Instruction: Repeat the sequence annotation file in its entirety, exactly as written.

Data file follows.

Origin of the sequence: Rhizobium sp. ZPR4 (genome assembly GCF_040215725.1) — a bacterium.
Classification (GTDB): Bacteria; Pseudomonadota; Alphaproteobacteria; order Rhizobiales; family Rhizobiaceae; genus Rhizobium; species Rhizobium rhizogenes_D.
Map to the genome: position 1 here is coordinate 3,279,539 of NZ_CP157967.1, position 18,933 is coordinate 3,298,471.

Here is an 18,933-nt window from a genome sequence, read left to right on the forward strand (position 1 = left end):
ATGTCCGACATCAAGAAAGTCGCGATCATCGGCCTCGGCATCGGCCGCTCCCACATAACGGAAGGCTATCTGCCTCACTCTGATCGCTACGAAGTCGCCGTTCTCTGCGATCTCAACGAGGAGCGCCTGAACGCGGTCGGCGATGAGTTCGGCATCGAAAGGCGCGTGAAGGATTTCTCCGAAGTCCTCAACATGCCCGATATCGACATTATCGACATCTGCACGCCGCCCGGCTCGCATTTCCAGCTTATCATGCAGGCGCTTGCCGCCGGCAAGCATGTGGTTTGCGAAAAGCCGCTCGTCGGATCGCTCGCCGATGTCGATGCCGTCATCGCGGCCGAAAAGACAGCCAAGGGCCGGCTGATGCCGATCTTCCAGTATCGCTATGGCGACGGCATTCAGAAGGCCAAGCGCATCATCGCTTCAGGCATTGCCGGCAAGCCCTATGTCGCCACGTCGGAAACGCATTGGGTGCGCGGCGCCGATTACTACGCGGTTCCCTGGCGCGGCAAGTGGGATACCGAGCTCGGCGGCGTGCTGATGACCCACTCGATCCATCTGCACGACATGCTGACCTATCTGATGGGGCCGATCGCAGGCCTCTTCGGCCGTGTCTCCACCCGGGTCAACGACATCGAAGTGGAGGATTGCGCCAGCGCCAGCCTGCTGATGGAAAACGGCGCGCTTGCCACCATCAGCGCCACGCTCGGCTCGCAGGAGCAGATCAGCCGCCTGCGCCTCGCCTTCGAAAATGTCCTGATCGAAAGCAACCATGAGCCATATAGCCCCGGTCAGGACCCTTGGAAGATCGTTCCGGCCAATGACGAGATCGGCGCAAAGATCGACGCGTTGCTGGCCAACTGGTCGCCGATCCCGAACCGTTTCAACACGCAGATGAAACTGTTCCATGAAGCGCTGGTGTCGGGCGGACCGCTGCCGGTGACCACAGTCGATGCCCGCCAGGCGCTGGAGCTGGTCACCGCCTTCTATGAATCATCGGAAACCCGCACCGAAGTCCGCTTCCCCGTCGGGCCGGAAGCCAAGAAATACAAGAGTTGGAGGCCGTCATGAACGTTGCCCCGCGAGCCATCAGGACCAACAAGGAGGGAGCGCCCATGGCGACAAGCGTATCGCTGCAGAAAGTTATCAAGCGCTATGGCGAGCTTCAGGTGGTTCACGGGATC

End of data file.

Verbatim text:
Origin of the sequence: Rhizobium sp. ZPR4 (genome assembly GCF_040215725.1) — a bacterium.
Classification (GTDB): Bacteria; Pseudomonadota; Alphaproteobacteria; order Rhizobiales; family Rhizobiaceae; genus Rhizobium; species Rhizobium rhizogenes_D.
Map to the genome: position 1 here is coordinate 3,279,539 of NZ_CP157967.1, position 18,933 is coordinate 3,298,471.

Here is an 18,933-nt window from a genome sequence, read left to right on the forward strand (position 1 = left end):
ATGTCCGACATCAAGAAAGTCGCGATCATCGGCCTCGGCATCGGCCGCTCCCACATAACGGAAGGCTATCTGCCTCACTCTGATCGCTACGAAGTCGCCGTTCTCTGCGATCTCAACGAGGAGCGCCTGAACGCGGTCGGCGATGAGTTCGGCATCGAAAGGCGCGTGAAGGATTTCTCCGAAGTCCTCAACATGCCCGATATCGACATTATCGACATCTGCACGCCGCCCGGCTCGCATTTCCAGCTTATCATGCAGGCGCTTGCCGCCGGCAAGCATGTGGTTTGCGAAAAGCCGCTCGTCGGATCGCTCGCCGATGTCGATGCCGTCATCGCGGCCGAAAAGACAGCCAAGGGCCGGCTGATGCCGATCTTCCAGTATCGCTATGGCGACGGCATTCAGAAGGCCAAGCGCATCATCGCTTCAGGCATTGCCGGCAAGCCCTATGTCGCCACGTCGGAAACGCATTGGGTGCGCGGCGCCGATTACTACGCGGTTCCCTGGCGCGGCAAGTGGGATACCGAGCTCGGCGGCGTGCTGATGACCCACTCGATCCATCTGCACGACATGCTGACCTATCTGATGGGGCCGATCGCAGGCCTCTTCGGCCGTGTCTCCACCCGGGTCAACGACATCGAAGTGGAGGATTGCGCCAGCGCCAGCCTGCTGATGGAAAACGGCGCGCTTGCCACCATCAGCGCCACGCTCGGCTCGCAGGAGCAGATCAGCCGCCTGCGCCTCGCCTTCGAAAATGTCCTGATCGAAAGCAACCATGAGCCATATAGCCCCGGTCAGGACCCTTGGAAGATCGTTCCGGCCAATGACGAGATCGGCGCAAAGATCGACGCGTTGCTGGCCAACTGGTCGCCGATCCCGAACCGTTTCAACACGCAGATGAAACTGTTCCATGAAGCGCTGGTGTCGGGCGGACCGCTGCCGGTGACCACAGTCGATGCCCGCCAGGCGCTGGAGCTGGTCACCGCCTTCTATGAATCATCGGAAACCCGCACCGAAGTCCGCTTCCCCGTCGGGCCGGAAGCCAAGAAATACAAGAGTTGGAGGCCGTCATGAACGTTGCCCCGCGAGCCATCAGGACCAACAAGGAGGGAGCGCCCATGGCGACAAGCGTATCGCTGCAGAAAGTTATCAAGCGCTATGGCGAGCTTCAGGTGGTTCACGGGATC